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There was a big moment in South Jersey wrestling last week: Kingsway High School and Rancocas Valley High School squared off in a match. Both teams were comprised of girls.

It’s about time.

I have been coaching wrestling since 1991, including coaching the Palmyra Junior Wrestling Club since 2005, most of those years as head coach.

Girls always participated in our program, and the reason is uncomplicated: Because I think wrestling is the greatest youth sport. It teaches confidence. It teaches fitness. It teaches toughness. It teaches coachability. It teaches teamwork (non-wrestlers don’t understand how much of a team sport it is). It forces you to look in the mirror–and makes you realize sometimes you won’t like what you see but can make a change. It teaches the?transferable?skill of overcoming deep, personal doubt. It teaches resilience.

If this sounds like a good list of life skills, then why would I lead an organization that excludes half the population? I hate to oversimplify, but that just never made sense to me.

Worried that your boy is going to wrestle a girl? To be blunt, that’s your problem. The core of wrestling is person vs. person. The opponent must be respected, no matter who they are, for their effort, commitment, and energy.

I have been infuriated by coaches and parents who complained about wrestling “a girl.” I remember in my first experience coaching youth wrestlers, two decades ago. One of the toughest kids in our room (the “room” is what wrestlers call the wrestling practice facility; it’s a term of reverence) lost to a good wrestler from a nearby town. That wrestler happened to be a girl.

Why do I point out he was one of our toughest kids? Because after the match, his mother started berating me for having him wrestle a girl. I looked at him, and he was smiling and messing around with his friends, waiting for the next match (remember that resilience thing?). He did not look psychologically damaged. I didn’t have a lot of wisdom back then, but I mustered some in saying, “He can beat all of those kids”–I pointed at our guys–“so anybody who has something to say to him can take it up with him in the room. This isn’t an issue now, and it won’t be unless you make it one. ”

Wrestlers have overcome all kinds of obstacles, physical, emotional, psychological, to step on the mat. The don’t seek pity. I remember one of my high school matches. During weigh-ins, I noticed my opponent had an underdeveloped arm. After weigh-ins, I was sucking my thumb and didn’t want to wrestle him because of this.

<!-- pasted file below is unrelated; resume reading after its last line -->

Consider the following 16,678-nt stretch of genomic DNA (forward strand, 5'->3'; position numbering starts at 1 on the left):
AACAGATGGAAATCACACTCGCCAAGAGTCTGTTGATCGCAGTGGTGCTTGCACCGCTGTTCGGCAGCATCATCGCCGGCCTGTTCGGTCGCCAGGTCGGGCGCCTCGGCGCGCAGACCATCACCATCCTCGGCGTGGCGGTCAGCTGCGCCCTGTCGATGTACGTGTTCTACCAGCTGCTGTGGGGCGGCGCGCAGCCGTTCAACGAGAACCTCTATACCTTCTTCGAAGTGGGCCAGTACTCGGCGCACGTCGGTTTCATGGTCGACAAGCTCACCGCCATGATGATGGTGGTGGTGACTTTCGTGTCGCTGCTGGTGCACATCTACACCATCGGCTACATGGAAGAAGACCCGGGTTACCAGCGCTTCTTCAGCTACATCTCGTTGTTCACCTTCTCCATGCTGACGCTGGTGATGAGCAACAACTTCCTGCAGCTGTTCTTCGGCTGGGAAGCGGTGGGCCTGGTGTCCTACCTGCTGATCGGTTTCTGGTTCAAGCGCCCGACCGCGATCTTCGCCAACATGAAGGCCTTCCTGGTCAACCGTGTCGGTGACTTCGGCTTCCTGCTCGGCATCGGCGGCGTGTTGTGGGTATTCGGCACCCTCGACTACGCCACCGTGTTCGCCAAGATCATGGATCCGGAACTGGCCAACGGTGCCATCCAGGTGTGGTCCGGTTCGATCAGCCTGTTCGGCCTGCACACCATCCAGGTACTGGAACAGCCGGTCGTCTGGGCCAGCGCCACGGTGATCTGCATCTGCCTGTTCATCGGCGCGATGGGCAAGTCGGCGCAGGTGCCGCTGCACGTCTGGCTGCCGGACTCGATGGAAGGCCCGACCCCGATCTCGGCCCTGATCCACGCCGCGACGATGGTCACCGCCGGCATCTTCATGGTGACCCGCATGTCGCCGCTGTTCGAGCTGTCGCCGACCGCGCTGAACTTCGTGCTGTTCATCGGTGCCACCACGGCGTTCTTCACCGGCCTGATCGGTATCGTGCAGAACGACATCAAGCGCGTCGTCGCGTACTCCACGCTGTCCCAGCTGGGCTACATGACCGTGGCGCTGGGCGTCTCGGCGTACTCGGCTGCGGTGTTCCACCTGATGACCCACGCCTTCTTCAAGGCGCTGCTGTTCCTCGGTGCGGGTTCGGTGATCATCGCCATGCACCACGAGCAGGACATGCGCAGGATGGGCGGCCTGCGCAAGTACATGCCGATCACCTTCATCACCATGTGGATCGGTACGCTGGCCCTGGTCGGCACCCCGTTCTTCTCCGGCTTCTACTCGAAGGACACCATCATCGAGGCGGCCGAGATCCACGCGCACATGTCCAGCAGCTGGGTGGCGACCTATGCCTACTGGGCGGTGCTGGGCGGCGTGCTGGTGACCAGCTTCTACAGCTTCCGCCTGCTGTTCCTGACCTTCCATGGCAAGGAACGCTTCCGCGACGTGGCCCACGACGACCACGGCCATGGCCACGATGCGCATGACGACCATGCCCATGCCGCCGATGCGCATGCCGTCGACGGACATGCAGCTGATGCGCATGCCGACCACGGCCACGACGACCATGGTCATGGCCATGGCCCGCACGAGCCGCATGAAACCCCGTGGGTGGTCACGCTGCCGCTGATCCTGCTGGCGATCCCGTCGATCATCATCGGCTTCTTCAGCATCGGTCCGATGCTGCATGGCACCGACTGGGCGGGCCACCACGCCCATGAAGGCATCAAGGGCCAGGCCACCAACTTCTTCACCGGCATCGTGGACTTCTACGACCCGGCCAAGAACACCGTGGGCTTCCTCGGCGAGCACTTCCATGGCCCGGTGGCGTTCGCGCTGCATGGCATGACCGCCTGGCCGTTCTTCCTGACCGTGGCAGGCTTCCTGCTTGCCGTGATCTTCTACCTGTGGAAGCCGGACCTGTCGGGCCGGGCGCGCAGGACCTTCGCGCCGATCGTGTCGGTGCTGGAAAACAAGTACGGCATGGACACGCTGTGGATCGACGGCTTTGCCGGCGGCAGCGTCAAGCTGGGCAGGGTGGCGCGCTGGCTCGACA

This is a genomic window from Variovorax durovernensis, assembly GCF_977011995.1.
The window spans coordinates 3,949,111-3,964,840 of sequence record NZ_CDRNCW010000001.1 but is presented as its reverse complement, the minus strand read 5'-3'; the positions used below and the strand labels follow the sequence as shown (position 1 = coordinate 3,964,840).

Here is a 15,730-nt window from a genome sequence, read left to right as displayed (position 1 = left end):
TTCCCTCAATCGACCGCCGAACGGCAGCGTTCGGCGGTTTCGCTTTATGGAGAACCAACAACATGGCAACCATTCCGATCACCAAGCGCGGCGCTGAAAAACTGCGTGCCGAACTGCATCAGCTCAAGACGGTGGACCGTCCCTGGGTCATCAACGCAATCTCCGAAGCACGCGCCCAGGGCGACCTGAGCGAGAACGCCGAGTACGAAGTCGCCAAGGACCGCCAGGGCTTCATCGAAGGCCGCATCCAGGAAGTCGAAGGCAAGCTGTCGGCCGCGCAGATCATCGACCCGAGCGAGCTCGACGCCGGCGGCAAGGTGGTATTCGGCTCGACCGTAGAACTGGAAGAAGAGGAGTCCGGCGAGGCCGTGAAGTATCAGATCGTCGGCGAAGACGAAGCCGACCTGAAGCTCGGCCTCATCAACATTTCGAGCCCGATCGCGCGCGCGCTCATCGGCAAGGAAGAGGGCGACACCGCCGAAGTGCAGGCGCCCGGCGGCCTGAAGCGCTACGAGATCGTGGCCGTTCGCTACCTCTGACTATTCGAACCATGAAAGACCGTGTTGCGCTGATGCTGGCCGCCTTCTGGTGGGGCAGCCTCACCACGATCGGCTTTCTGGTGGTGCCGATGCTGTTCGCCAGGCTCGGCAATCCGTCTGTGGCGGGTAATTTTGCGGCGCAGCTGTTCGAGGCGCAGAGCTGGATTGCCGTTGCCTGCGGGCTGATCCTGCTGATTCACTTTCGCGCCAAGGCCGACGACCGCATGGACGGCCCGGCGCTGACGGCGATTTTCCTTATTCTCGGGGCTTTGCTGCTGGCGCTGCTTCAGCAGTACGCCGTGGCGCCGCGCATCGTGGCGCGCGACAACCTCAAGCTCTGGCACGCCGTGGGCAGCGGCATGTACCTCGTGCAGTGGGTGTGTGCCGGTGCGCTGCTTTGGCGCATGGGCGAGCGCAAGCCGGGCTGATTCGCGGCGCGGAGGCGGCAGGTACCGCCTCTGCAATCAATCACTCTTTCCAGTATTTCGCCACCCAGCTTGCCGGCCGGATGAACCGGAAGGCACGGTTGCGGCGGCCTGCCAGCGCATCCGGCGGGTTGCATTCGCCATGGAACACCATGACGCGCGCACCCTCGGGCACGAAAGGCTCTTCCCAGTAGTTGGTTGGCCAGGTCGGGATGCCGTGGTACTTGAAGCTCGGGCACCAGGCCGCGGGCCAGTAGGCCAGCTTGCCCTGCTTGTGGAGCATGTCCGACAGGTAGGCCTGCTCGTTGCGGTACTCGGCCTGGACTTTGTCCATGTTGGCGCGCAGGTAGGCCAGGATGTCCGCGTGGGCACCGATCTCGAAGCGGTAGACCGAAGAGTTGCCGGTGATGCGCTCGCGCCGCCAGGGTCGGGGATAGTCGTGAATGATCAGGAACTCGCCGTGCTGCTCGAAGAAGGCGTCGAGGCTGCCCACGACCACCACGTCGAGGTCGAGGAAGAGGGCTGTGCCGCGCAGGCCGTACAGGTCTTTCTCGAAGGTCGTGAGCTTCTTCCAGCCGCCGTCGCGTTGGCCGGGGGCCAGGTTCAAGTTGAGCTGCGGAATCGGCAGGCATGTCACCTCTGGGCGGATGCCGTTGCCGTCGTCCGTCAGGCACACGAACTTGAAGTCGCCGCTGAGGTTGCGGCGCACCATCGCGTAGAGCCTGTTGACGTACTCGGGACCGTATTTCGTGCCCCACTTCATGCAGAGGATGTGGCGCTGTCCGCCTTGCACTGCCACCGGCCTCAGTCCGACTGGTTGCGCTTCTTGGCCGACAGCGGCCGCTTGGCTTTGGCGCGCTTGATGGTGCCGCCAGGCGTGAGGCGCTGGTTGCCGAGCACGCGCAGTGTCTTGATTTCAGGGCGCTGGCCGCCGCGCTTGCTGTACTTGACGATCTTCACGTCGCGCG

My coach, who was old school, grabbed me in disgust and said something like this, “He’s worked as hard as you have to be here. He’s not looking for your sympathy. Go out and wrestle!” I did. The whistle blew, I grabbed him by that arm, fireman’s-carried him, and pinned him. We shook hands and went our separate ways.

I have recently read books by two wrestlers: Unstoppable by Anthony Robles, who won a Division I national title with one leg; and No Excuses by Kyle Maynard, a high school state place winner and congenital amputee.

If you felt pity for those two, you’d find yourself on your back, staring at the ceiling of the gym.

Girls wrestle? How could I for years profess the advantages and, yes, charms of this strange sport while saying some can’t do it? Who would I be protecting? Who else shouldn’t be allowed to wrestle because they might, what, embarrass the opponent? What are we teaching?

Still, it’s good for participation girls’ teams are forming. Even in our own Palmyra holiday tournament, we created girls’ brackets. But those girls could still wrestle in boys’ brackets if they wished. At the youth level, this has been too long in coming. Women’s wrestling is an Olympic sport, so we have to stop dragging our feet at the lower levels.

Girl wrestlers were always part of our team. For two years, an amazing young lady named Maura was one of my captains. Did she win every match? No. But she was a leader in our room and an inspiration to everyone, including her coach.

Good for Rancocas Valley and Kingsway. We’re way overdue.

Scott Warnock is a writer and teacher who lives in South Jersey. He is a professor of English at Drexel University, where he directs the University Writing Program. Father of three and husband of one, Scott is on two local school boards and coaches all kinds of youth sports.

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